submitted by Paul Edic - (www)

parashoot - Parachute.

e.g., Somebody should have put a parashoot on her and let her get some air.

submitted by Miss Speller

venal - A real word with two principal meanings: 1) dishonest and ready to do anything in order to get money; and 2) capable of being corrupted. These are words we've come to need more than ever before when it comes to the upper reaches of government in the United States.

e.g., A mere seventy years ago, most people in the United States more or less trusted Washington and expected politicians to do their best to make the United States a good place for all of us to live in. Any expectations along those lines are now in the rearview mirror.

Corruption in the federal government has always been something for US to be on the lookout for. Unfortunately, those in power get more venal with each election.

submitted by beelzebub

omnapatapoea - "An onomatopoeia (adjectival form: 'onomatopoeic' or 'onomatopoetic') is a word that phonetically imitates, resembles or suggests the source of the sound that it describes.

e.g., " It is typically an inside the beltway newsletter. Shame he died in an IUD [sic]. (What happened to the good old omnapatapoea 'bomb'?)"

submitted by Miss Speller

queerulous - Querulous.

Part of Speech: Adjective

Meaning: Whiny, grumbling, continually complaining about everything.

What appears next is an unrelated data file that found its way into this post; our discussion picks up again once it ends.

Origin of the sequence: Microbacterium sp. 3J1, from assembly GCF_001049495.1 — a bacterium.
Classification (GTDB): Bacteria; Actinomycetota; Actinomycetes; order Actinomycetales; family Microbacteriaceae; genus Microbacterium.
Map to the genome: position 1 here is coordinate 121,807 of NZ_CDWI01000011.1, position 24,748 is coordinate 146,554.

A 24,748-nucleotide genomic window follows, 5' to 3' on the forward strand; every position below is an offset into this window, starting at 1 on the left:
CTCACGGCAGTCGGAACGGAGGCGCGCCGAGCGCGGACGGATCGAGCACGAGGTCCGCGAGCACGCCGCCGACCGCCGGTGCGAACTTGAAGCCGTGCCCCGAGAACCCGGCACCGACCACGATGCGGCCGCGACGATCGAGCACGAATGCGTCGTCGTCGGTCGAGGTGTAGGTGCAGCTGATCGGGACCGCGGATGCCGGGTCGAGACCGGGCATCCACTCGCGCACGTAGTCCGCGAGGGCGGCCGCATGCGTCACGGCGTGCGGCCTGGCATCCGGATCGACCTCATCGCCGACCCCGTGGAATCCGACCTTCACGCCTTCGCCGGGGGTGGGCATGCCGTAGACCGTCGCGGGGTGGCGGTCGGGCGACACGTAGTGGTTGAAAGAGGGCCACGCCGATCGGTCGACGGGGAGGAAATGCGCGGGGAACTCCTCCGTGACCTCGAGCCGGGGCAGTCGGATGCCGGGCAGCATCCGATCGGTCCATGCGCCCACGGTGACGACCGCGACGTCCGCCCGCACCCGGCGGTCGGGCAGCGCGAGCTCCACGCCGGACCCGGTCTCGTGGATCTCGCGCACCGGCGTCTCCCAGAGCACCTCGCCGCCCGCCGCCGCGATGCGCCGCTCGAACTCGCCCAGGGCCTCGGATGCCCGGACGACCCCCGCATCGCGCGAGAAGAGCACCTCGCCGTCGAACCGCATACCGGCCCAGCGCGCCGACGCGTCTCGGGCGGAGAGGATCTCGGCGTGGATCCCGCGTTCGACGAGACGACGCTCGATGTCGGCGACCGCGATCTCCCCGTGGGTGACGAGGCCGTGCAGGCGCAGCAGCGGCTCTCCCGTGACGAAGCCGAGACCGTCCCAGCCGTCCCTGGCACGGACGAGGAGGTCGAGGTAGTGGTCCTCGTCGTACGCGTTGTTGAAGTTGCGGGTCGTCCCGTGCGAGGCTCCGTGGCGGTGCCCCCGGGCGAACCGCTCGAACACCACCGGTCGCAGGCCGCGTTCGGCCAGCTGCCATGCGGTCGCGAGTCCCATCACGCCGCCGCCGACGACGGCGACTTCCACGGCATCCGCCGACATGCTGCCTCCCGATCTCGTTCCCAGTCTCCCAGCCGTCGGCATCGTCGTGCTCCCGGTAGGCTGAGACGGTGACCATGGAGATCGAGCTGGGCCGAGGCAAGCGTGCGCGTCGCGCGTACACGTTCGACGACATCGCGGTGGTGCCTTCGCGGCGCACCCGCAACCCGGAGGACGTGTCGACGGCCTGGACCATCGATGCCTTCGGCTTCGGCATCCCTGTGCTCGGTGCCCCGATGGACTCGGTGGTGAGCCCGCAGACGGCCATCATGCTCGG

e.g., My experience is that most of the people I've met in that particular class were queerulous. And that includes several close relatives -- close genetically, but not closein terms of time spent together.

submitted by Miss Speller

decrepitography - The study of the hills and valleys on that develop on our faces as we get older.

e.g., I think gerontologists should be called decrepitologists -- and that they should spend much of their education in decrepitography courses.

submitted by HD Fowler

stool parrot - When a parrot witnesses a crime and subsequently rats out the perpretrators, it becomes a stool parrot.

e.g., The district attorney was still undecided as to whether or not to call the stool parrot to the stand. One reason for his indecision was that he wasn't sure he'd be able to get the parrot to raise its right hand and swear to tell the truth, the whole truth, and nothing but the truth. | Oh, great. Another lyin' stool parrot takin' the stand to give state's evidence. Got news for you, Polly -- we'll find you no matter where you go to roost.

submitted by HD Fowler

lsd - Life-sized doll.

e.g., When I told a friend about Japanese men having relationships with LSDs, she said she thought I should get one. She turned seventy-five in May and she's still seems to be about as naive and gullible as she was about sex when were in seventh grade.